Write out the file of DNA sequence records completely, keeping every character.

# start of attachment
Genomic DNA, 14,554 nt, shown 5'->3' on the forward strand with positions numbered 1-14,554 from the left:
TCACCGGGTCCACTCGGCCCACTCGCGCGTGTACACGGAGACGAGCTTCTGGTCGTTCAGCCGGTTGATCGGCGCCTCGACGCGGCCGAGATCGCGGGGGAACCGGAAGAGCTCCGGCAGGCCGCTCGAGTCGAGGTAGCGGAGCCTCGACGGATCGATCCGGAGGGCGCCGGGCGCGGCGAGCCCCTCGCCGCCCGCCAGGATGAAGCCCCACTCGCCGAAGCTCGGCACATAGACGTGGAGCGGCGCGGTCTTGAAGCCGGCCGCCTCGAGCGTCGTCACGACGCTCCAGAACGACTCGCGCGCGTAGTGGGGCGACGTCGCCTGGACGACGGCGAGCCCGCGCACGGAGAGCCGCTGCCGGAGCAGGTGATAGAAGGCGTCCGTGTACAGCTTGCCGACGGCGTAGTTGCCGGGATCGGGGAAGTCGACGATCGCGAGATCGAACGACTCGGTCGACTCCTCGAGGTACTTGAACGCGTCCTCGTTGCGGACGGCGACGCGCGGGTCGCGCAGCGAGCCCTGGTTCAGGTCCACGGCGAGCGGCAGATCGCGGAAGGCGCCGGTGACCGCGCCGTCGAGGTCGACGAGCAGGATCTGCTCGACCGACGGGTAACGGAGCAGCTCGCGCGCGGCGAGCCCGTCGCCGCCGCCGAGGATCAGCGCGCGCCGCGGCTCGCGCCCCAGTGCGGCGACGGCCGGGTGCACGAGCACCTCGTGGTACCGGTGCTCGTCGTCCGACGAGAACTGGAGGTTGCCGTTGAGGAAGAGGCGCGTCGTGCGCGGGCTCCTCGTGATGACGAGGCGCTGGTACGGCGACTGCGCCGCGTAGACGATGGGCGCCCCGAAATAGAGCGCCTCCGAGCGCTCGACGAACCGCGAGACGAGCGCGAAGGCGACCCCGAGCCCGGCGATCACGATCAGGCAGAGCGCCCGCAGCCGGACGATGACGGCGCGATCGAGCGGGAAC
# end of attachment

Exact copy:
Genomic DNA, 14,554 nt, shown 5'->3' on the forward strand with positions numbered 1-14,554 from the left:
TCACCGGGTCCACTCGGCCCACTCGCGCGTGTACACGGAGACGAGCTTCTGGTCGTTCAGCCGGTTGATCGGCGCCTCGACGCGGCCGAGATCGCGGGGGAACCGGAAGAGCTCCGGCAGGCCGCTCGAGTCGAGGTAGCGGAGCCTCGACGGATCGATCCGGAGGGCGCCGGGCGCGGCGAGCCCCTCGCCGCCCGCCAGGATGAAGCCCCACTCGCCGAAGCTCGGCACATAGACGTGGAGCGGCGCGGTCTTGAAGCCGGCCGCCTCGAGCGTCGTCACGACGCTCCAGAACGACTCGCGCGCGTAGTGGGGCGACGTCGCCTGGACGACGGCGAGCCCGCGCACGGAGAGCCGCTGCCGGAGCAGGTGATAGAAGGCGTCCGTGTACAGCTTGCCGACGGCGTAGTTGCCGGGATCGGGGAAGTCGACGATCGCGAGATCGAACGACTCGGTCGACTCCTCGAGGTACTTGAACGCGTCCTCGTTGCGGACGGCGACGCGCGGGTCGCGCAGCGAGCCCTGGTTCAGGTCCACGGCGAGCGGCAGATCGCGGAAGGCGCCGGTGACCGCGCCGTCGAGGTCGACGAGCAGGATCTGCTCGACCGACGGGTAACGGAGCAGCTCGCGCGCGGCGAGCCCGTCGCCGCCGCCGAGGATCAGCGCGCGCCGCGGCTCGCGCCCCAGTGCGGCGACGGCCGGGTGCACGAGCACCTCGTGGTACCGGTGCTCGTCGTCCGACGAGAACTGGAGGTTGCCGTTGAGGAAGAGGCGCGTCGTGCGCGGGCTCCTCGTGATGACGAGGCGCTGGTACGGCGACTGCGCCGCGTAGACGATGGGCGCCCCGAAATAGAGCGCCTCCGAGCGCTCGACGAACCGCGAGACGAGCGCGAAGGCGACCCCGAGCCCGGCGATCACGATCAGGCAGAGCGCCCGCAGCCGGACGATGACGGCGCGATCGAGCGGGAAC